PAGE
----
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August 11, 2008 18:01 - Avoid These Top Seven Online Pitfalls

Not taking seriously our online privacy and security can cost us dearly. The implications have been highlighted by a study undertaken by Consumer Reports, reported in its September, 2008 issue.

The report identifies seven of the most common blunders which can ruin our computers or invite identity theft and offers advice on what we can do to avoid a Web disaster...
  1. Assuming security software is fully effective -- it only is when activated and frequently updated. Most software will notify you when your subscription is due.
  2. Accessing an account through an e-mail link. Clicking on an embedded Web links is risky because they can give cybercriminals your account access and lead to theft of your identity or loss of bank account funds. Access an online account only by using your existing browser bookmark or typing in the institutionÂ’s Web address.
  3. Using a single password for all online accounts. Nine per cent of respondents to the survey do and this provides easy access for someone looking to steal a consumer's identity. A secure password uses variations for each account and using a combination of at least eight letters, numbers and symbols.
  4. Downloading free software. Although we are tempted by not spending cash, free downloads often come with spyware -- slows your computer and gives away all of your personal information. To avoid, download freeware from reputable sites like SnapFiles.com and Download.com.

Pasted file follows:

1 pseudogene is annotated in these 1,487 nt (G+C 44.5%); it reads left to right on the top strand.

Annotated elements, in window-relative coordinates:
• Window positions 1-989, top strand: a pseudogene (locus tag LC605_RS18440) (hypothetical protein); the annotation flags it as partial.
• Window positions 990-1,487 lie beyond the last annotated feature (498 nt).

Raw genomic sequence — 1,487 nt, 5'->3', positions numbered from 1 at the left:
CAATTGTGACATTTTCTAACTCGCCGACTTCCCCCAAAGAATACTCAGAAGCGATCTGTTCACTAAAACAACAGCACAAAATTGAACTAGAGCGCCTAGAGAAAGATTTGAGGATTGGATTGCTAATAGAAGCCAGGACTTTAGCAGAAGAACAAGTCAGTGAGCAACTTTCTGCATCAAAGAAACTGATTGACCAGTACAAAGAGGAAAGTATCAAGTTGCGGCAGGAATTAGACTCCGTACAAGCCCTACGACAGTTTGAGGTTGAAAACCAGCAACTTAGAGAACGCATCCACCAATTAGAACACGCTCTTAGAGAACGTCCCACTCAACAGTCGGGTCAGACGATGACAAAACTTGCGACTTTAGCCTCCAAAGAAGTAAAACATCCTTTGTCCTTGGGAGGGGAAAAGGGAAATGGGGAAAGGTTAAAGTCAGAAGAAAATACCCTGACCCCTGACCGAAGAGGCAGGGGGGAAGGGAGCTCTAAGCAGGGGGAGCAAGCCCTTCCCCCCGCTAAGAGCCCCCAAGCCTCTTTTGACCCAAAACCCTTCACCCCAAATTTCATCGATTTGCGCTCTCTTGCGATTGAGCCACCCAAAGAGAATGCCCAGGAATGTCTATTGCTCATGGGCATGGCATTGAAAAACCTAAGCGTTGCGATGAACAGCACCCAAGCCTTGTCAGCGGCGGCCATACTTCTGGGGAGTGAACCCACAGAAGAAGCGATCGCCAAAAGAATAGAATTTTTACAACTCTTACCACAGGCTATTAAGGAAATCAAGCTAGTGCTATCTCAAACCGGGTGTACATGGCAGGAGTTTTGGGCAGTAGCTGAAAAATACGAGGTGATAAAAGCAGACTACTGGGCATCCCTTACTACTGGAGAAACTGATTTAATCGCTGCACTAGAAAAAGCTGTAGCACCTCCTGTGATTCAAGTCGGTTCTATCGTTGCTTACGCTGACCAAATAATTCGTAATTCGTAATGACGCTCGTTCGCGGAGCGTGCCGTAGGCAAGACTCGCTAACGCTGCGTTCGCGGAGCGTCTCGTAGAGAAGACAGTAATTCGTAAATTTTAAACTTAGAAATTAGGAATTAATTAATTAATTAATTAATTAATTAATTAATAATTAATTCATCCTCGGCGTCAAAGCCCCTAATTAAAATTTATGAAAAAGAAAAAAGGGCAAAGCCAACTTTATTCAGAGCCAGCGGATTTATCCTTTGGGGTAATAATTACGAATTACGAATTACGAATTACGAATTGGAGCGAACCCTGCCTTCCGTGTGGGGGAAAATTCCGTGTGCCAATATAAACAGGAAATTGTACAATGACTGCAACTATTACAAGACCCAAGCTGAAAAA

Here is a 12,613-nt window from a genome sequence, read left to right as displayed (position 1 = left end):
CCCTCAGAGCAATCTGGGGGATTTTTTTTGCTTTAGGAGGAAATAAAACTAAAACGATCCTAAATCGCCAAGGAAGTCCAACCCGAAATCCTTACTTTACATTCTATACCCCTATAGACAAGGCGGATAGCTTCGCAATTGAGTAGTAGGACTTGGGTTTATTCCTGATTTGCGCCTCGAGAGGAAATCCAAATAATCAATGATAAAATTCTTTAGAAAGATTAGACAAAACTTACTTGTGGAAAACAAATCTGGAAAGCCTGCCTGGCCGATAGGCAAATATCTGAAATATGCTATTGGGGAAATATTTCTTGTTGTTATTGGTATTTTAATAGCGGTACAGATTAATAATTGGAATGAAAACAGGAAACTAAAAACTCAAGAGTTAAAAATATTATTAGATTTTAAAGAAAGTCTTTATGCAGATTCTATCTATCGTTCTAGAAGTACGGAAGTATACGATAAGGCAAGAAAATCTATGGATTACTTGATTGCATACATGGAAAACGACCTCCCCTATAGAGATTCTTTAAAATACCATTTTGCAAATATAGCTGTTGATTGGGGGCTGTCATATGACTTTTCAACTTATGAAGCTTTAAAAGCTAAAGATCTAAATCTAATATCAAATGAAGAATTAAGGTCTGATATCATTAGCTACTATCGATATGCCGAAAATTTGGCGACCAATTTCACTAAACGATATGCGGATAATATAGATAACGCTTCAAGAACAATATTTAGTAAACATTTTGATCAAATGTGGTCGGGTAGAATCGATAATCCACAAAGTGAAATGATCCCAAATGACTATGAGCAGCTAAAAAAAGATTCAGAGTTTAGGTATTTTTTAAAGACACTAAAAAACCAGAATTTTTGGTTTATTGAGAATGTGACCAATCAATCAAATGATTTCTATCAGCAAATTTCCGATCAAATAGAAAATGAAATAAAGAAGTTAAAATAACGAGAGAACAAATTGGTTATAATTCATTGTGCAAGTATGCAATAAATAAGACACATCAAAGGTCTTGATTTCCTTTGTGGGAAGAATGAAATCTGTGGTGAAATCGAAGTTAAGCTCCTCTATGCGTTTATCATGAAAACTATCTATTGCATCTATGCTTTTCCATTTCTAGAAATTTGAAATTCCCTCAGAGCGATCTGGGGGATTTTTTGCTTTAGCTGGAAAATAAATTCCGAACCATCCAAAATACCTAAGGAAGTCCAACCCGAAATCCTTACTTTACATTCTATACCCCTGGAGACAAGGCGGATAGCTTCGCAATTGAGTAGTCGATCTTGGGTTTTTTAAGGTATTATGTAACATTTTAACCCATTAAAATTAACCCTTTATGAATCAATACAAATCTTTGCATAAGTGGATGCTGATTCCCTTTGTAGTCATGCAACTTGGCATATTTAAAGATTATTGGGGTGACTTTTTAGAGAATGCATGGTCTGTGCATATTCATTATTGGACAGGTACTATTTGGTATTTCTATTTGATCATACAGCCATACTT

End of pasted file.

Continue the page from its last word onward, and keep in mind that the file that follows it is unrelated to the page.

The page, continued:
5. Thinking your Mac shields you from all risks. Mac users get trapped by phishing scams just as much as Windows users. Apple's Safari browser has no phishing protection, so users should try Firefox or Opera.
  6. Clicking on a pop-up ad that says your PC is insecure. Fifteen per cent of respondents click on a pop-up ad. This can allow malicious malware to be loaded to your PC or re-direct you to a malicious site. When you get a pop up, click the 'X' button at the top right of the window. Never close by using buttons within the window, which will set off the malware. You can get rid of pop-ups altogether by enabling your browser's pop-up blocker or use a free add-on blocker such as Google Toolbar.
  7. Shopping online the same way you do in stores. Online shopping requires us to divulge more of our personal details than if we purchase in-store. Sites that display "https" before their address when youÂ’re entering sensitive information and those displaying certification symbols from TRUSTe and other organizations are usually safe, but there are no guarantees. Use a separate credit card for Internet purchases and don't use a debit card. Alternatively, get a virtual account number from your credit-card company, which is good for only one purchase for a specific vendor.

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